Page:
BENCH WARRANT - MASSENA - Massena-based state police picked up Tyler A. Valdez, 17, of 19 Colgate Drive, Massena, on a bench warrant Thursday evening. The warrant had been signed May 15 by Acting Massena Village Justice James M. Crandall and alleged Valdez had failed to appear in court as directed on a pending petit larceny count. He was arraigned on the warrant by Massena Town Justice Gerald P. Sharlow and released on his own recognizance. The court noted the teenagers mother was in court for her sons appearance.
STOLEN PROPERTY - POTSDAM - Canton-based state police charged Peter J. Shantie, 43, of Norfolk with fourth-degree criminal possession of stolen property, conspiracy and petit larceny Thursday stemming from an investigation into a shoplifting complaint filed with troopers at 12:48 a.m. May 20 from the town of Potsdam. Jeremy J. Monroe, 32, of Norfolk had previously been charged with fourth-degree grand larceny and fifth-degree conspiracy in connection with that same investigation.
PROPERTY DAMAGE ACCIDENT - BOMBAY - State police investigated a number of property damage accidents around the region Thursday and early Friday morning. Among those:
■ Theresa J. Pontius, 54, of Moira at 12:18 a.m. Friday on state Route 95, near Green Road, in the town of Bombay.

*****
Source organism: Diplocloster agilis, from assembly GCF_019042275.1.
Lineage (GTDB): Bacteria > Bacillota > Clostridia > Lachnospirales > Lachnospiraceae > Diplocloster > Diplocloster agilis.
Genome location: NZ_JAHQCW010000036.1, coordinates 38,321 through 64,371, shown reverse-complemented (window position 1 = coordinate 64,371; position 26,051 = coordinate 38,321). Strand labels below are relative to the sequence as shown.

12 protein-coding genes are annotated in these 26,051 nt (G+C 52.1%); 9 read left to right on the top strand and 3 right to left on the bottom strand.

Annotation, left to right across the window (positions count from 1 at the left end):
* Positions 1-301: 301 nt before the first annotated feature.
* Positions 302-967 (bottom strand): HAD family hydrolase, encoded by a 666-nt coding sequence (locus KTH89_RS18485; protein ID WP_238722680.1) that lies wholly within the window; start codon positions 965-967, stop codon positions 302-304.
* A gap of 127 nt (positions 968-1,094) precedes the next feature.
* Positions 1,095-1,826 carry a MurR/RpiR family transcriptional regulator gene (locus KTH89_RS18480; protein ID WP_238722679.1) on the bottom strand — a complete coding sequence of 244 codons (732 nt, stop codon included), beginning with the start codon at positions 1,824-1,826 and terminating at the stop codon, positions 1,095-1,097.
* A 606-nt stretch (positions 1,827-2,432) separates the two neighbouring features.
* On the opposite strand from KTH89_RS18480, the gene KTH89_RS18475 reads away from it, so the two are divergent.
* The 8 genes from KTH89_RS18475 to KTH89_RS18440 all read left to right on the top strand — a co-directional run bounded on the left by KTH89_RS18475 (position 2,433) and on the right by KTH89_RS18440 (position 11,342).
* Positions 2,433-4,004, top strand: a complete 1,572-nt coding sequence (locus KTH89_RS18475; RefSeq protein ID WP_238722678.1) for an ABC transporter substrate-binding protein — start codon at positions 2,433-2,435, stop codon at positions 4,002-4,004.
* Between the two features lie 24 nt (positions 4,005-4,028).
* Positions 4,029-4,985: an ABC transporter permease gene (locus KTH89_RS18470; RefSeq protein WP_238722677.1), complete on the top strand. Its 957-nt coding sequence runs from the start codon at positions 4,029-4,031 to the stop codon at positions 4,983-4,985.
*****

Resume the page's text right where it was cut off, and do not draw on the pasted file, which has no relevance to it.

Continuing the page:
BANK SCAM - PLATTSBURGH - Plattsburgh-based state police wish to notify the public about another recent scam that has affected many citizens in and around Clinton County.
Around 3:30 p.m. on May 29, state police in Plattsburgh began receiving calls from citizens reporting that they had received a text message from either Adirondack Regional Bank or Adirondack Federal Bank advising the recipient that their is a problem with their account.
They were instructed to call a number and upon calling that number they were further advised to enter their social security number and credit or debit card number. Many customers of the local Adirondack Bank in Plattsburgh have fallen victim to this scam. This text has also gone out to citizens that do not have any affiliation with Adirondack Bank.
As a warning, you should never give your social security number or bank account numbers or any other personal information over the phone. Banks will never call and ask for this information. Additionally, if there is any doubt as to the legitimacy of one of these text messages or calls, you should always verify the issue they are advising you about by calling your local banks branch using a publicly listed telephone number.